University of Cambridge

Undergraduate

Study

How will I be taught?

We're committed to encouraging and developing enquiring minds and provide unparalleled learning opportunities for our students.

Not only are you taught in the lecture theatre by academics who are experts in their fields, but our supervision system means that you receive more personal tuition from them too.

At Cambridge, your faculty or department arranges lectures, seminars and practicals (where relevant) that students from all Colleges attend together. In addition, you have small-group supervisions (see below), that are organised by your Director of Studies.

As at all universities, there's a much greater emphasis on independent and self-directed study here compared with what you've been used to at school or college. You're responsible for your own learning and are expected to read beyond what's required for your lectures and classes.

Lectures (the basics)

  • Lectures cover the basics of a subject and act as a starting point for your own research.
  • Each lecture typically lasts around 50 minutes.
  • Depending on the subject anywhere between 30 and several hundred students may attend.
  • Many lecturers are working at the forefront of their fields, so lectures are a fantastic opportunity to find out about the latest research and be inspired by leading academics.

Seminars and classes (more detail)

  • These provide the opportunity to explore a particular topic in more detail.
  • They're usually for medium–sized groups (between 10 and 30 students, for example)¬†and last between one and two hours.
  • They're led by lecturers, but are more interactive than lectures and you're expected to contribute actively to the discussions.

Practicals (hands-on)

  • Practicals teach you the hands-on skills and techniques that you need to be able to apply your knowledge in subjects with a practical element to them.
  • They may also be called 'labs' or laboratory classes.
  • For some courses, your practical work may be assessed and contribute towards your degree.

Supervisions (in-depth exploration)

  • This more personal tuition, organised by your College, is one of our greatest strengths and a key advantage of studying at Cambridge – most students find their supervisions the most rewarding and beneficial part of their course.
  • Supervisions are teaching sessions for one or two students or small groups.
  • They're led by supervisors who are specialists in the subject being studied, and could be one of the country's or world's leading authorities.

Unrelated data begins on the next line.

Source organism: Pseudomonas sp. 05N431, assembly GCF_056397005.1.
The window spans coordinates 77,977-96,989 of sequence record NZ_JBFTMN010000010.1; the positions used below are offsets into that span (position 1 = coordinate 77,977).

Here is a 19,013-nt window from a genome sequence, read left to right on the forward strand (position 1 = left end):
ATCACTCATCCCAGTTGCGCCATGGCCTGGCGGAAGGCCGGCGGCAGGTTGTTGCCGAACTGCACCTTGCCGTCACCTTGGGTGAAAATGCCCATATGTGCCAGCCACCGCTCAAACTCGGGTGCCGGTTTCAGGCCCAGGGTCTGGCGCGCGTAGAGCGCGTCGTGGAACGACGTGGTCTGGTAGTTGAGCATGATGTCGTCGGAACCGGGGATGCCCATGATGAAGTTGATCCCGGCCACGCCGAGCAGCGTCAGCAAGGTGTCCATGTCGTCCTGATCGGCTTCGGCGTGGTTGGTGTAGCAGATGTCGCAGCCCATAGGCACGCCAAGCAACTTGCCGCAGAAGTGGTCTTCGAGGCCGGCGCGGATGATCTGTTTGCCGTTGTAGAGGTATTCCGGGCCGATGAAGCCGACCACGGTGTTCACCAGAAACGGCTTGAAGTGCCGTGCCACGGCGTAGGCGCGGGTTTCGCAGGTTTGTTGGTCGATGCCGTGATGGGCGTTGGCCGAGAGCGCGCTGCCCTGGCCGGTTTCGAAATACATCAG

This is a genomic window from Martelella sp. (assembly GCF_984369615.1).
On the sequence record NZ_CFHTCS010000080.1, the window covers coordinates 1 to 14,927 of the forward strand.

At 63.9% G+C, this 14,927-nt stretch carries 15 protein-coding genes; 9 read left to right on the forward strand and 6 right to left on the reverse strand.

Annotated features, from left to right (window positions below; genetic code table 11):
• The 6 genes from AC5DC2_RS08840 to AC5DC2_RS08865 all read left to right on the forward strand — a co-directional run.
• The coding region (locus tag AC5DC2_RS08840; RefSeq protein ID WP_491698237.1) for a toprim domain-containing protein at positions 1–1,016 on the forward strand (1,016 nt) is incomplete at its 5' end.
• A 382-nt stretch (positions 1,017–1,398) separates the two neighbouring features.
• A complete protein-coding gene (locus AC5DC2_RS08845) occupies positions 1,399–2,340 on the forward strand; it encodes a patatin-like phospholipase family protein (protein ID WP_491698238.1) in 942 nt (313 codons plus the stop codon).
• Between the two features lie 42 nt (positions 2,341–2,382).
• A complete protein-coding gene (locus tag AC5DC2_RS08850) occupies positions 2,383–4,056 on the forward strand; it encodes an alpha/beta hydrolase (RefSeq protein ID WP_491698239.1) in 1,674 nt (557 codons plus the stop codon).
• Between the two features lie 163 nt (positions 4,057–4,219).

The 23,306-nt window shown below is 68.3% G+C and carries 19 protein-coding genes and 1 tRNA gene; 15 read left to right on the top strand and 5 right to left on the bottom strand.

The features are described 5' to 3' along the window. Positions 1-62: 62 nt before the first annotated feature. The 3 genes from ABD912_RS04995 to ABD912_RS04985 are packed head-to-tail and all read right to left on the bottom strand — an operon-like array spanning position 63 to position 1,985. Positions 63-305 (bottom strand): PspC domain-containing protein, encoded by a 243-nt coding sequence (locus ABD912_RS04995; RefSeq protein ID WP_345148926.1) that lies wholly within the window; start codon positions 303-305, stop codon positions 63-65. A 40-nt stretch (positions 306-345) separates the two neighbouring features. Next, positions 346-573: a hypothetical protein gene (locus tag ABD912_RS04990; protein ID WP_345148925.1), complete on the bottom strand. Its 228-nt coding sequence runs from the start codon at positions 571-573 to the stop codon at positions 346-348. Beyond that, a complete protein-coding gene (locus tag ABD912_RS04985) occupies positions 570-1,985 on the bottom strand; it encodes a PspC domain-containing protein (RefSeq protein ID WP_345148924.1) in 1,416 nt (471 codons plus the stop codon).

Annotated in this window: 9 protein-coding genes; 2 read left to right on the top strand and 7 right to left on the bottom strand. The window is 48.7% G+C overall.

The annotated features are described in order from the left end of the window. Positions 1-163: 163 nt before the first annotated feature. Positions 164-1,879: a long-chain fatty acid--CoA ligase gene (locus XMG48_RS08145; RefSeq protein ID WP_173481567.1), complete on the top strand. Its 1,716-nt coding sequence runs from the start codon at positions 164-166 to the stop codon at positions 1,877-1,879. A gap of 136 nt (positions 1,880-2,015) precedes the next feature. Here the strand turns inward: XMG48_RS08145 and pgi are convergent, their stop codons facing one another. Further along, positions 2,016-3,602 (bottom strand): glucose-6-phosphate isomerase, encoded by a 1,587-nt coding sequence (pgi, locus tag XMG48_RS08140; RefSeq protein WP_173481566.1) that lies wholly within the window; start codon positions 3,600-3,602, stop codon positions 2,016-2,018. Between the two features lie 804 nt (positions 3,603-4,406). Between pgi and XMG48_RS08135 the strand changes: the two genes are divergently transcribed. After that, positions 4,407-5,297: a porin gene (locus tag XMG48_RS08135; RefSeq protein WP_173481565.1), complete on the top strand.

• As well as helping you develop independent learning skills, supervisions enable you to explore course material in much greater depth than lectures allow, to gain further insights into your subject, to clarify anything you're not clear about, to discuss your own work and ideas, and receive regular feedback.
  • You go to different supervisors (often, though not always, from your College) for different parts of your course, in order to learn from specialists in particular areas of your subject.
  • Typically, you have one or two hour-long supervisions each week, although the frequency does vary from course to course.
  • What actually happens during supervisions also varies but generally you're expected to do some preparatory work for each supervision (eg reading, write an essay, work through some problems), which you then discuss in the sessions.
  • You receive regular reports from your supervisors but aren't formally assessed on this work, so you can take advantage of this opportunity to take risks with your own ideas, investigate new approaches, and discuss the set topic as well as other aspects of the course.

Independent research

  • Dissertations – or long essays – and research projects are a significant part of our courses and may form part of your degree assessment (in place of an examination paper).
  • These may initially seem daunting, but they're an excellent way to carry out your own research, test out theories and put forward your own ideas.
  • Your work might even get published while you're still an undergraduate.

Field trips, study visits and language courses

  • Several courses may include opportunities to go on field trips, language courses, or study visits to add another dimension to their learning.
  • Where you go, how long for and what you do naturally varies depending on your course.
  • The faculties, departments and Colleges often have funds available to help you go on trips in Britain and abroad.

Study abroad

Some courses include the opportunity to study abroad through exchange programmes with other leading institutions:

  • Asian and Middle Eastern Studies and Modern and Medieval Languages students have the opportunity to study at another institution during their year abroad
  • some Engineering students are able to spend a year studying in the USA, Paris or Singapore.
  • about 20 Law students have the chance to spend a year at a university in Europe (France, the Netherlands, Germany or Spain) under the Erasmus Scheme.

Work experience

Some courses include a period of work experience. For instance, you may:

As well as giving you valuable experience, such placements are a great way of exploring possible future career paths and making contact with employers. They may even lead to the opportunity of a job after you graduate.